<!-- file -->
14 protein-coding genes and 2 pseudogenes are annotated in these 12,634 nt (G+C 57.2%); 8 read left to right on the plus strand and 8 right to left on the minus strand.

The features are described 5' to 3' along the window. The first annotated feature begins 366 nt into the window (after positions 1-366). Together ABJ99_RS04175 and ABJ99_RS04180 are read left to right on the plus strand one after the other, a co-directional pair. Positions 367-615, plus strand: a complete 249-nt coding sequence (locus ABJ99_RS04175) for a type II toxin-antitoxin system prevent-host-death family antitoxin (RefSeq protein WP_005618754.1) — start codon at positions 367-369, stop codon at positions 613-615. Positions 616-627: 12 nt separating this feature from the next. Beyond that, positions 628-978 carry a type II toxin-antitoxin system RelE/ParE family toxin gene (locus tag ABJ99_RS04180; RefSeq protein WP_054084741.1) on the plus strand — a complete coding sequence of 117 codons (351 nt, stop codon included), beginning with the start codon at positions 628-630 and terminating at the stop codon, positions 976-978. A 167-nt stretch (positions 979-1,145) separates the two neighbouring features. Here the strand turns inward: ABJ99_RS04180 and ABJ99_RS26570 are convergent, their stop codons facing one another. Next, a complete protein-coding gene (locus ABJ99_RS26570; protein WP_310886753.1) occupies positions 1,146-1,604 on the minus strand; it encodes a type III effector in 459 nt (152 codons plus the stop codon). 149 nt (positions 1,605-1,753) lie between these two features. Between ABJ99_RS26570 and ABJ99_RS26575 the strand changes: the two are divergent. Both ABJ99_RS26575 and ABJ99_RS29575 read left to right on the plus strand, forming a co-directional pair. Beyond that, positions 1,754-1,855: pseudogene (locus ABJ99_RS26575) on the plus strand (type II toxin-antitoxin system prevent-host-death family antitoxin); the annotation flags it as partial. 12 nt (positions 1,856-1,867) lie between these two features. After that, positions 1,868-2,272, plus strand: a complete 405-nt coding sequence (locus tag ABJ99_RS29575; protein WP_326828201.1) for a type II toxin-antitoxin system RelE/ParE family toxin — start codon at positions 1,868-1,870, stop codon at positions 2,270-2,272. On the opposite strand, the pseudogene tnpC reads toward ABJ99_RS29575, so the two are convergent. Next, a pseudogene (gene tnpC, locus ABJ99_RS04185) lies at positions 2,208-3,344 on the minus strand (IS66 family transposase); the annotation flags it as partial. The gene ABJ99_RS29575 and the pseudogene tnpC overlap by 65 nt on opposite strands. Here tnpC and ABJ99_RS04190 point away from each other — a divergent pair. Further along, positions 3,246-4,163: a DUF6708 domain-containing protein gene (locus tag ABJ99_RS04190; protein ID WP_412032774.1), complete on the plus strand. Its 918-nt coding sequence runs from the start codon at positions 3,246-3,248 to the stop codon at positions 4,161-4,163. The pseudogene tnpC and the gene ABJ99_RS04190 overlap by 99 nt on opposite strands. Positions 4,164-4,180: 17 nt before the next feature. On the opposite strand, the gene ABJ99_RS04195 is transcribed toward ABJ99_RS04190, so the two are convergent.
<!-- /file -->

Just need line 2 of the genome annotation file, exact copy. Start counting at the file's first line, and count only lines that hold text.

The features are described 5' to 3' along the window. The first annotated feature begins 366 nt into the window (after positions 1-366). Together ABJ99_RS04175 and ABJ99_RS04180 are read left to right on the plus strand one after the other, a co-directional pair. Positions 367-615, plus strand: a complete 249-nt coding sequence (locus ABJ99_RS04175) for a type II toxin-antitoxin system prevent-host-death family antitoxin (RefSeq protein WP_005618754.1) — start codon at positions 367-369, stop codon at positions 613-615. Positions 616-627: 12 nt separating this feature from the next. Beyond that, positions 628-978 carry a type II toxin-antitoxin system RelE/ParE family toxin gene (locus tag ABJ99_RS04180; RefSeq protein WP_054084741.1) on the plus strand — a complete coding sequence of 117 codons (351 nt, stop codon included), beginning with the start codon at positions 628-630 and terminating at the stop codon, positions 976-978. A 167-nt stretch (positions 979-1,145) separates the two neighbouring features. Here the strand turns inward: ABJ99_RS04180 and ABJ99_RS26570 are convergent, their stop codons facing one another. Next, a complete protein-coding gene (locus ABJ99_RS26570; protein WP_310886753.1) occupies positions 1,146-1,604 on the minus strand; it encodes a type III effector in 459 nt (152 codons plus the stop codon). 149 nt (positions 1,605-1,753) lie between these two features. Between ABJ99_RS26570 and ABJ99_RS26575 the strand changes: the two are divergent. Both ABJ99_RS26575 and ABJ99_RS29575 read left to right on the plus strand, forming a co-directional pair. Beyond that, positions 1,754-1,855: pseudogene (locus ABJ99_RS26575) on the plus strand (type II toxin-antitoxin system prevent-host-death family antitoxin); the annotation flags it as partial. 12 nt (positions 1,856-1,867) lie between these two features. After that, positions 1,868-2,272, plus strand: a complete 405-nt coding sequence (locus tag ABJ99_RS29575; protein WP_326828201.1) for a type II toxin-antitoxin system RelE/ParE family toxin — start codon at positions 1,868-1,870, stop codon at positions 2,270-2,272. On the opposite strand, the pseudogene tnpC reads toward ABJ99_RS29575, so the two are convergent. Next, a pseudogene (gene tnpC, locus ABJ99_RS04185) lies at positions 2,208-3,344 on the minus strand (IS66 family transposase); the annotation flags it as partial. The gene ABJ99_RS29575 and the pseudogene tnpC overlap by 65 nt on opposite strands. Here tnpC and ABJ99_RS04190 point away from each other — a divergent pair. Further along, positions 3,246-4,163: a DUF6708 domain-containing protein gene (locus tag ABJ99_RS04190; protein ID WP_412032774.1), complete on the plus strand. Its 918-nt coding sequence runs from the start codon at positions 3,246-3,248 to the stop codon at positions 4,161-4,163. The pseudogene tnpC and the gene ABJ99_RS04190 overlap by 99 nt on opposite strands. Positions 4,164-4,180: 17 nt before the next feature. On the opposite strand, the gene ABJ99_RS04195 is transcribed toward ABJ99_RS04190, so the two are convergent.